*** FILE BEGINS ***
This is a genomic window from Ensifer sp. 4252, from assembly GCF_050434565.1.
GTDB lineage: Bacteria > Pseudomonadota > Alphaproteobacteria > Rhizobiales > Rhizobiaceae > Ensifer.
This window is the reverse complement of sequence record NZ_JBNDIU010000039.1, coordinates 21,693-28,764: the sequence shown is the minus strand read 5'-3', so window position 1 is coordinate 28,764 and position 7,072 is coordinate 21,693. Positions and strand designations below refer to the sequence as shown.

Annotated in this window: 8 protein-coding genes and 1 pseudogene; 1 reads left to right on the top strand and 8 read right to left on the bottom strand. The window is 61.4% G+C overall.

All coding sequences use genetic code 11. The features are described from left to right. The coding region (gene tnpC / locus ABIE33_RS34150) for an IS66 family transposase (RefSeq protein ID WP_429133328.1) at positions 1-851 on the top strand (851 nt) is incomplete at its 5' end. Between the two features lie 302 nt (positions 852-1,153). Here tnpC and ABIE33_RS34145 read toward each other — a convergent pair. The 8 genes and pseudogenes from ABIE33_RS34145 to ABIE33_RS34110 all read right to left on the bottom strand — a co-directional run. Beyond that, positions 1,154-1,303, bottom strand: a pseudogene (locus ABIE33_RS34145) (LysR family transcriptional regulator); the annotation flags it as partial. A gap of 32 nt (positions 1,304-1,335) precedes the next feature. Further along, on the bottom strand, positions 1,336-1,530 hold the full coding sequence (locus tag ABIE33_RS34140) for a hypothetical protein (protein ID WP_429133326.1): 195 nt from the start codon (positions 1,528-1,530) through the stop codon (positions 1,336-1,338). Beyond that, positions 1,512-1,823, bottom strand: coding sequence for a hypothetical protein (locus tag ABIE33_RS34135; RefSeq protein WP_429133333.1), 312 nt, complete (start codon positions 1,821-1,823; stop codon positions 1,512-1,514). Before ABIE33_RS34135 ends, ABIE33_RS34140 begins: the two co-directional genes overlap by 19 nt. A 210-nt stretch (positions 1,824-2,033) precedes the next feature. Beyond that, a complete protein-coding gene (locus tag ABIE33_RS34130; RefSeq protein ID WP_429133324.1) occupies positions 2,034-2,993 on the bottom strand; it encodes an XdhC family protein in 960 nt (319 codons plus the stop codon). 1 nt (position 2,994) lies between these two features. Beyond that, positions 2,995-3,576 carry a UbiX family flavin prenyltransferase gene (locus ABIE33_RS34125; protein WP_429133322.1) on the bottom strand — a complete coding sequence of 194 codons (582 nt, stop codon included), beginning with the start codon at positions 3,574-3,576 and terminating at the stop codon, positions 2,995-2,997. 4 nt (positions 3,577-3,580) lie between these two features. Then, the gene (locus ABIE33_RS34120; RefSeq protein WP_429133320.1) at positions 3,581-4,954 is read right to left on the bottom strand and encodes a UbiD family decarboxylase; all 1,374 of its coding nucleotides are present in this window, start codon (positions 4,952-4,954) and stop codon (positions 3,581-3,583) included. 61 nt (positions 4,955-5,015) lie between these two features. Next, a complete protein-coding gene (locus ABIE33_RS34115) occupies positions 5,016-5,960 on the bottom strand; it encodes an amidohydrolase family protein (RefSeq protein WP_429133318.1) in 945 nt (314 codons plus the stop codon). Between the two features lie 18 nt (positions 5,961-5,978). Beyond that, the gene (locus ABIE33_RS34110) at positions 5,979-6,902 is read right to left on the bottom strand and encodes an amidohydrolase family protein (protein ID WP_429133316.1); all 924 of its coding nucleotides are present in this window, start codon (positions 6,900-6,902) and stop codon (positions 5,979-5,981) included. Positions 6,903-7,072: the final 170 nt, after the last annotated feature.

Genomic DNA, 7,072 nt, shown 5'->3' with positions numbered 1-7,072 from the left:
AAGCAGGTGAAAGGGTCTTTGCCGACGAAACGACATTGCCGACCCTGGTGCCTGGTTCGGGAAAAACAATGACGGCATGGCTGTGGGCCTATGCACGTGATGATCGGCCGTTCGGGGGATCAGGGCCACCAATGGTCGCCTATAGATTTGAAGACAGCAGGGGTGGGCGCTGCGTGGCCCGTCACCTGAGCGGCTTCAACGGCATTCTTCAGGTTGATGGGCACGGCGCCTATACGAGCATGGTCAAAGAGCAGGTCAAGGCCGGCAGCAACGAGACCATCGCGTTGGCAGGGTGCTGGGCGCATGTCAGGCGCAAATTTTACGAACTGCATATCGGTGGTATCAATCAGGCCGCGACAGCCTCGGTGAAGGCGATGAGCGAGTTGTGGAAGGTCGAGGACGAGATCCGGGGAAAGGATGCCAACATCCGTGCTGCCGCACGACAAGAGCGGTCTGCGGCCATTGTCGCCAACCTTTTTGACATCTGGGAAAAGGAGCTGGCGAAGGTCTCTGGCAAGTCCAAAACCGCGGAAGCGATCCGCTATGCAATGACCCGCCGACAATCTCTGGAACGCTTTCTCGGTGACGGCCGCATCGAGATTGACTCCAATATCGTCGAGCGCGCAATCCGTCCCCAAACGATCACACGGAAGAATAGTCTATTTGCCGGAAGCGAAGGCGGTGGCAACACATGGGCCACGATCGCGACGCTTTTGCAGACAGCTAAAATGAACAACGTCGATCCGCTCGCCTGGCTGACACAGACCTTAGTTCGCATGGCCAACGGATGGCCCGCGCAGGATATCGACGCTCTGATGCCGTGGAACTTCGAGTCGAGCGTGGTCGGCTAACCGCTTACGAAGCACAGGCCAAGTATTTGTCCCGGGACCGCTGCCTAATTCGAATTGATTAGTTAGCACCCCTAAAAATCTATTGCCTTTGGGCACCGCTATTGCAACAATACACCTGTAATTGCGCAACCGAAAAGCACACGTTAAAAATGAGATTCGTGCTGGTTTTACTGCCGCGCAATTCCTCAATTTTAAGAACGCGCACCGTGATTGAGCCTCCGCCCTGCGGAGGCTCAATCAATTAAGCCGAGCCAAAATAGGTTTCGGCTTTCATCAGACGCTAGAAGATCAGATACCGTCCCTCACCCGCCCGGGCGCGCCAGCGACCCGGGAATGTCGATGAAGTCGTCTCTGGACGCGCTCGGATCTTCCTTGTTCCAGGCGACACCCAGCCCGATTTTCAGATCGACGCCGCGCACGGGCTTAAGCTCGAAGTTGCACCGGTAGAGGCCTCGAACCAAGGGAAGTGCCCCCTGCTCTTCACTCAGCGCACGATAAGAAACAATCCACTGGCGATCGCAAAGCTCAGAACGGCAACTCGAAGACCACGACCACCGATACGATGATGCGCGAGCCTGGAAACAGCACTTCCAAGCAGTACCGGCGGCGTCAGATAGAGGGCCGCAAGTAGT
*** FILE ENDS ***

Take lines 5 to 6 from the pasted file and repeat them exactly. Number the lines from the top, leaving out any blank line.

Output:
All coding sequences use genetic code 11. The features are described from left to right. The coding region (gene tnpC / locus ABIE33_RS34150) for an IS66 family transposase (RefSeq protein ID WP_429133328.1) at positions 1-851 on the top strand (851 nt) is incomplete at its 5' end. Between the two features lie 302 nt (positions 852-1,153). Here tnpC and ABIE33_RS34145 read toward each other — a convergent pair. The 8 genes and pseudogenes from ABIE33_RS34145 to ABIE33_RS34110 all read right to left on the bottom strand — a co-directional run. Beyond that, positions 1,154-1,303, bottom strand: a pseudogene (locus ABIE33_RS34145) (LysR family transcriptional regulator); the annotation flags it as partial. A gap of 32 nt (positions 1,304-1,335) precedes the next feature. Further along, on the bottom strand, positions 1,336-1,530 hold the full coding sequence (locus tag ABIE33_RS34140) for a hypothetical protein (protein ID WP_429133326.1): 195 nt from the start codon (positions 1,528-1,530) through the stop codon (positions 1,336-1,338). Beyond that, positions 1,512-1,823, bottom strand: coding sequence for a hypothetical protein (locus tag ABIE33_RS34135; RefSeq protein WP_429133333.1), 312 nt, complete (start codon positions 1,821-1,823; stop codon positions 1,512-1,514). Before ABIE33_RS34135 ends, ABIE33_RS34140 begins: the two co-directional genes overlap by 19 nt. A 210-nt stretch (positions 1,824-2,033) precedes the next feature. Beyond that, a complete protein-coding gene (locus tag ABIE33_RS34130; RefSeq protein ID WP_429133324.1) occupies positions 2,034-2,993 on the bottom strand; it encodes an XdhC family protein in 960 nt (319 codons plus the stop codon). 1 nt (position 2,994) lies between these two features. Beyond that, positions 2,995-3,576 carry a UbiX family flavin prenyltransferase gene (locus ABIE33_RS34125; protein WP_429133322.1) on the bottom strand — a complete coding sequence of 194 codons (582 nt, stop codon included), beginning with the start codon at positions 3,574-3,576 and terminating at the stop codon, positions 2,995-2,997. 4 nt (positions 3,577-3,580) lie between these two features. Then, the gene (locus ABIE33_RS34120; RefSeq protein WP_429133320.1) at positions 3,581-4,954 is read right to left on the bottom strand and encodes a UbiD family decarboxylase; all 1,374 of its coding nucleotides are present in this window, start codon (positions 4,952-4,954) and stop codon (positions 3,581-3,583) included. 61 nt (positions 4,955-5,015) lie between these two features. Next, a complete protein-coding gene (locus ABIE33_RS34115) occupies positions 5,016-5,960 on the bottom strand; it encodes an amidohydrolase family protein (RefSeq protein WP_429133318.1) in 945 nt (314 codons plus the stop codon). Between the two features lie 18 nt (positions 5,961-5,978). Beyond that, the gene (locus ABIE33_RS34110) at positions 5,979-6,902 is read right to left on the bottom strand and encodes an amidohydrolase family protein (protein ID WP_429133316.1); all 924 of its coding nucleotides are present in this window, start codon (positions 6,900-6,902) and stop codon (positions 5,979-5,981) included. Positions 6,903-7,072: the final 170 nt, after the last annotated feature.

Genomic DNA, 7,072 nt, shown 5'->3' with positions numbered 1-7,072 from the left: